Definition

Gastritis is an inflammation of the stomach lining. Gastritis can be defined as:

    
  • Acute—comes on suddenly and lasts for a short time
  • Chronic—either long lasting or recurrent
  • Gastritis can be erosive. Erosive gastritis can wear away the lining of the stomach. It may also cause ulcers and bleeding.

    Causes

    Causes of acute gastritis include:

        
  • Nonsteroidal anti-inflammatory drugs (NSAIDs) such as aspirin
  • Steroid medications
  • Alcohol use
  • Smoking
  • Severe stress from sepsis , burns, or injury
  • Causes of chronic gastritis include:

        
  • Bacterial infection, such as Helicobacter pylori ( H. pylori )
  • Viral infection
  • Fungal infection
  • NSAID use
  • Alcohol use
  • Reflux of bile into the stomach
  • Autoimmune diseases such as Crohns disease , or sarcoidosis
  • Pernicious anemia , a cause of autoimmune gastritis
  • Radiation treatment
  • Swallowing caustic substances
  • Risk Factors

    Factors that increase your chance of acute gastritis include:

        
  • NSAID use
  • Alcohol use
  • Head injury
  • Surgery
  • Respiratory failure
  • Kidney failure
  • Liver failure
  • Factors that increase your chance of getting chronic gastritis include:

        
  • H. pylori infection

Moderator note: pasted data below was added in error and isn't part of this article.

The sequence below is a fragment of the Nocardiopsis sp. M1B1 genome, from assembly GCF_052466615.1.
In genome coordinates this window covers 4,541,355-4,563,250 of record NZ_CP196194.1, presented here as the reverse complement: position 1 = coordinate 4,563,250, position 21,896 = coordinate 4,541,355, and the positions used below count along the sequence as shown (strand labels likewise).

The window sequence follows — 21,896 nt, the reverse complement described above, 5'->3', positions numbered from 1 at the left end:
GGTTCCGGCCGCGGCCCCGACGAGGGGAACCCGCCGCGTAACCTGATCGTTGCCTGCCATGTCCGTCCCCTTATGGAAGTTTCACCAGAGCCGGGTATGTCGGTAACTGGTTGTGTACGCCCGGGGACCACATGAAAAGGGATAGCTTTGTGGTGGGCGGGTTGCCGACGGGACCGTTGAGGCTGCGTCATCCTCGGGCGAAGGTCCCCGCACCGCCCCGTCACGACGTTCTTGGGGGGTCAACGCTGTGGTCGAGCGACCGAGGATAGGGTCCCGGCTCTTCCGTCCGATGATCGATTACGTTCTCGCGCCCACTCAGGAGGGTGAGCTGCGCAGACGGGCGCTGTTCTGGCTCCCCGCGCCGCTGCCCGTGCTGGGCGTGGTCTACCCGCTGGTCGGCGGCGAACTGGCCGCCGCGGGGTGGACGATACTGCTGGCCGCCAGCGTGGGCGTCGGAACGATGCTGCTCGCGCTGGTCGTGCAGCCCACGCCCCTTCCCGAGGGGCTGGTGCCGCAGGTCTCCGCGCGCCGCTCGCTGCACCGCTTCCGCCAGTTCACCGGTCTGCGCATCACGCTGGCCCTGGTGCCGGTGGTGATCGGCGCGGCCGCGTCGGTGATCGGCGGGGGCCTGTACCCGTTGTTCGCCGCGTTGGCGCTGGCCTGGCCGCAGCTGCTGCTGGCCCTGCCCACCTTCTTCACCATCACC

• NSAID use
  • Alcohol use
  • Symptoms

    Symptoms may include:

        
  • Abdominal burning and pain
  • Indigestion
  • Acid reflux, when stomach acid comes up the esophagus
  • Burping
  • Bloating
  • Loss of appetite
  • Feeling full
  • Nausea and vomiting
  • If the gastritis is causing bleeding, you may notice:

        
  • Bloody or black vomit
  • Bloody or dark black, tarry stools
  • Diagnosis

    The doctor will ask about your symptoms and medical history. A physical exam will be done.

    Tests may include:

        
  • Upper GI series —a series of x-rays of the upper digestive system taken after drinking a barium solution
  • Endoscopy —a thin, lighted tube inserted down the throat and into the stomach to examine the inside of the stomach
  • Biopsy
  • Blood, breath, or stool tests—to check for infection with the bacteria H. pylori
  • Upper GI Endoscopy

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    Treatment

    Talk with your doctor about the best treatment plan for you. Options may include:

    Medications

    Medications for gastritis help relieve symptoms and help heal the stomach lining. Medications are available over-the-counter or by prescription. Your doctor may recommend:

        
  • Antacids
  • H-2 blockers
  • Proton pump inhibitors
  • Antibiotics if an infection is present or possible
  • Treatment may also include stopping or changing NSAIDs or other medications that may be causing the irritation.

    If you are diagnosed with gastritis, follow your doctor's instructions .

    Prevention

    To reduce your chance of getting gastritis from NSAIDs:

        
  • Use other drugs when possible for managing pain.
  • Take the lowest possible dose.
  • Don't take drugs longer than needed.
  • Don't drink alcohol while taking the drugs.
  • To reduce your chance of getting H. pylori infection:

        
  • Wash your hands after using the bathroom and before eating or preparing food.
  • Drink water from a safe source.
  • If you smoke, quit . Avoid alcohol .